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Otherside Entertainment is working on a new entry in the venerable System Shock series. The new game has been teased but we have absolutely no idea what the game will be like, whether or not it will be a first-person shooter, a third-person RPG or anything in between.
The only thing we know about System Shock 3 is that it's coming and that Otherside Entertainment is working on it according to their teaser website. The new game could definitely benefit from some really cool and necessary features, some returning and some new. So we thought we would take the opportunity to explore the seven things System Shock 3 needs to have.
Weapon DegradationWeapon degradation was featured in System Shock 2 but it definitely needs to make a comeback for System Shock 3. This feature would make the game more strategic and scarier to boot.
While most gamers might assume weapon degradation could end up being tedious like in Far Cry 2, it can also keep the gameplay fresh by ensuring players don't become too comfortable relying on just one weapon for too long. Some games have a tendency of giving you an overpowered weapon and so much ammo that there's no reason to switch. A properly implemented degradation system could keep the game feeling tense as players will need to monitor how often they use a weapon and when to repair it. It also forces players to run rather than fight in some cases.
Horror ElementsOne of the highlights of the second System Shock was the mystery and intrigue of the game world. First-time players had no idea what was going on or why certain mutants and creatures were inhabiting the ship. The fear of the unknown is always a great primer for horror games and it would make System Shock 3 stand out as more than just a standard shooter or action-RPG title.
The first few hours of BioShock were riddled with great horror moments. It would be nice to see Otherside Entertainment tap this kind of feeling for System Shock 3. The second game already had a lot of those eerie moments when players could see the remnants of the specters moving around or hear the footsteps of enemies in the distance. With today's technology they could make System Shock 3 seriously creepy.
MicromanagementOne of the key selling points for the first two games – even though they didn't sell all that well – was the micromanagement for the player character. The ability to choose between different skills, items and weapons made System Shock 2 in particular the kind of game that inspired the open-ended, emergent gameplay structure found in later games like Deus Ex or Fallout 3.
This kind of customization is a must-have for SS3. It lets players come up with their own strategies for getting through the game's challenges. Plus, the more options that players have, the more replayable the game will be.
Fixing Enemy RespawnsIn order to keep System Shock 2 entertaining and engaging, the game had a consistent flow of enemies popping up and popping out every time you left an area and returned. Given that a large part of System Shock's design was centered around backtracking, the developers obviously thought to keep things fresh by having enemies constantly respawn.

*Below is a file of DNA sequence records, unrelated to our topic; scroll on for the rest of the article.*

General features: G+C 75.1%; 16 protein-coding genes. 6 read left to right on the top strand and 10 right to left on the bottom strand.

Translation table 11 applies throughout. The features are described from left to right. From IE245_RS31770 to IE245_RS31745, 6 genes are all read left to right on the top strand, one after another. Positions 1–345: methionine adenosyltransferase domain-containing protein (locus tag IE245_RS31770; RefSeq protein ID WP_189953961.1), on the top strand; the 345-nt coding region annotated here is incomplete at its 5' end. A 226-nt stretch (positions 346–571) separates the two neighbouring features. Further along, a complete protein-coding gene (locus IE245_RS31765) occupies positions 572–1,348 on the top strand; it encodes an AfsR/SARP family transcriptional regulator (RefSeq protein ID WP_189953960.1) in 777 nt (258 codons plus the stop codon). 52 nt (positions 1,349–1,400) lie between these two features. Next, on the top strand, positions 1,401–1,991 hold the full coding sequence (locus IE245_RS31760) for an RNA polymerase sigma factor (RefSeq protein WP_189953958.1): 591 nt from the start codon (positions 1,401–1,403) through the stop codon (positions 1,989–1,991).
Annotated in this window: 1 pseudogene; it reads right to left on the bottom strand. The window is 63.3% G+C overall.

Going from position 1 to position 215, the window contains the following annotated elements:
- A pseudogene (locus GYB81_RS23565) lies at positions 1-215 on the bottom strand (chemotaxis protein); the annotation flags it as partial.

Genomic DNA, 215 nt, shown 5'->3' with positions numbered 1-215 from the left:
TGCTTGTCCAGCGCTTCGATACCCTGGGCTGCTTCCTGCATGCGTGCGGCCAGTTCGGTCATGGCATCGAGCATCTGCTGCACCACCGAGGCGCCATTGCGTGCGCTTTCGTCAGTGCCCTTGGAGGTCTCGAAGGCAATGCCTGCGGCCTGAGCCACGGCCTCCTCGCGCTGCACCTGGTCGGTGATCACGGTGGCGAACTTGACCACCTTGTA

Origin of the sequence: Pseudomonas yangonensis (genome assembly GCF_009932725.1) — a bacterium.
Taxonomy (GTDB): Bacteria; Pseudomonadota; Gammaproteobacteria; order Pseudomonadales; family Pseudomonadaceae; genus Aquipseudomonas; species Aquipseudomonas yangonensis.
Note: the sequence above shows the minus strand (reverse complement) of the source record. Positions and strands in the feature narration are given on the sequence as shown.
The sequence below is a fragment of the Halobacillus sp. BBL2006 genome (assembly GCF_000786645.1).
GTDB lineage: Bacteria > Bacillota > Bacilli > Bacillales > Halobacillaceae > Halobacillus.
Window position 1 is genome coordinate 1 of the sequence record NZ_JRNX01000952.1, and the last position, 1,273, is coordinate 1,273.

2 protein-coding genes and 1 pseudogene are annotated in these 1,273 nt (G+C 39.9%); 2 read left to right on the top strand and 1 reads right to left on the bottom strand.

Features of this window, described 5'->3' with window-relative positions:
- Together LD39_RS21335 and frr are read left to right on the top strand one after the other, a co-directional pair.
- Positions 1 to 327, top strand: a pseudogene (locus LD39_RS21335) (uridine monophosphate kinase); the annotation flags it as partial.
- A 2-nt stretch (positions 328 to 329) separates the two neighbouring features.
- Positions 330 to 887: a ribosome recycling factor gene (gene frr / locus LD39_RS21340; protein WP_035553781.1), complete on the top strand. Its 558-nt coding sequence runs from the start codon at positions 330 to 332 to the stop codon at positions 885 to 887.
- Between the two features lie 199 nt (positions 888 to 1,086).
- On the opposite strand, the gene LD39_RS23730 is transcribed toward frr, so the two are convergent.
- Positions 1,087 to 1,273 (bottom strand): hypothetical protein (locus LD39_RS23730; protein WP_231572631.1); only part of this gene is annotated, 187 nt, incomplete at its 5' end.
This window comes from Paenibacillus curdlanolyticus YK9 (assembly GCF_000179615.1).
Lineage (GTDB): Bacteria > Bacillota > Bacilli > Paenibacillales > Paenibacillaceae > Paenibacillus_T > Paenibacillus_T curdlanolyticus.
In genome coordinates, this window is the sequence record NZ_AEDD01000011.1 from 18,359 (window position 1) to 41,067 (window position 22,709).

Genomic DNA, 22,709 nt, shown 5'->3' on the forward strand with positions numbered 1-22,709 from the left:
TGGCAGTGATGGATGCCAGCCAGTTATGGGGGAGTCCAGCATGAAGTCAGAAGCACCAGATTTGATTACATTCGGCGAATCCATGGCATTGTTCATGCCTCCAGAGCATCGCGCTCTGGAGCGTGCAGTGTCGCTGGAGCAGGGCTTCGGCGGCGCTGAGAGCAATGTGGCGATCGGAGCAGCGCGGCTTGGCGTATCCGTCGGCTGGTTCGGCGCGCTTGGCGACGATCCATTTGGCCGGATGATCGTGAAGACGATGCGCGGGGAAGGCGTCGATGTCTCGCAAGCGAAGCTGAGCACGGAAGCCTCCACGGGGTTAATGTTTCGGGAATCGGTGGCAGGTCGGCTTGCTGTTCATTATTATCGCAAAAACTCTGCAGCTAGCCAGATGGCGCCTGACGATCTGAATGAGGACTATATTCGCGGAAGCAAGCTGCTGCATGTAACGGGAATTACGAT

For the new game it would be cool to find a balance between between keeping the enemies as a constant threat to players, while also limiting the amount of enemies actually respawning. BioShock managed to find a nice balance between leaving some areas empty and sparsely occupying them with some returning enemies. That's probably what would help give System Shock 3 some replayability without it becoming tedious.
VR Headset SupportWith today's gaming sector set to embrace consumer-oriented virtual reality support in 2016, it only seems like it would be a common sense thing to consider VR support for the third System Shock game. I mean... why not?
One of the core elements of the first two games was the focus on the first person experience and the mystery and intrigue of exploring these foreign, unknown environments. What better way to pay homage to that kind of gameplay than with the ability to literally immerse players into the game world via virtual reality? A lot of games coming up seem like they add in the VR support just for the kicks, but a game like System Shock could be taken to a whole new level with proper VR support.
Full Multiplayer SupportThis is definitely going to be a very controversial entry on the list, but the multiplayer mode in System Shock 2 was one of the more favored features of the game. The problem is that a lot of people felt as if it dampened the feeling of horror. But what if they took a different approach?
Some of the cool elements of Left 4 Dead 2 was that players could take on the role of zombies and it didn't diminish any of the game's tension or fun. Heck, just recently Techland's Dying Light allowed players to take on the role of a really dangerous zombie in an asymmetric PvP mode. System Shock 3 could allow for players to play in co-op or as villains in the game, creating a tense situation where gamers may not know when they're going against another player, similar to those special PvP story missions in Resident Evil 6.
SHODANSHODAN is the acronym for the Sentient Hyper-Optimized Data Access Network. It's the main antagonist of the two System Shock titles, working as a HAL 9000 villain in the first game and more as a Frank Fontaine-style villain in System Shock 2.
The character has always been well regarded as one of the greatest AI villains ever created. It was calculating, cold and deliberate in the kind of objectives it had in mind. The interesting thing about it is that we've had AI in other games like Portal's GLaDOS that appeared to be of similar ilk to SHODAN, but with far less philosophical wit and a bit more metaphysical snark. It wouldn't be System Shock without SHODAN. With today's tech it would be pretty cool to see how the character is brought to life in the newest game.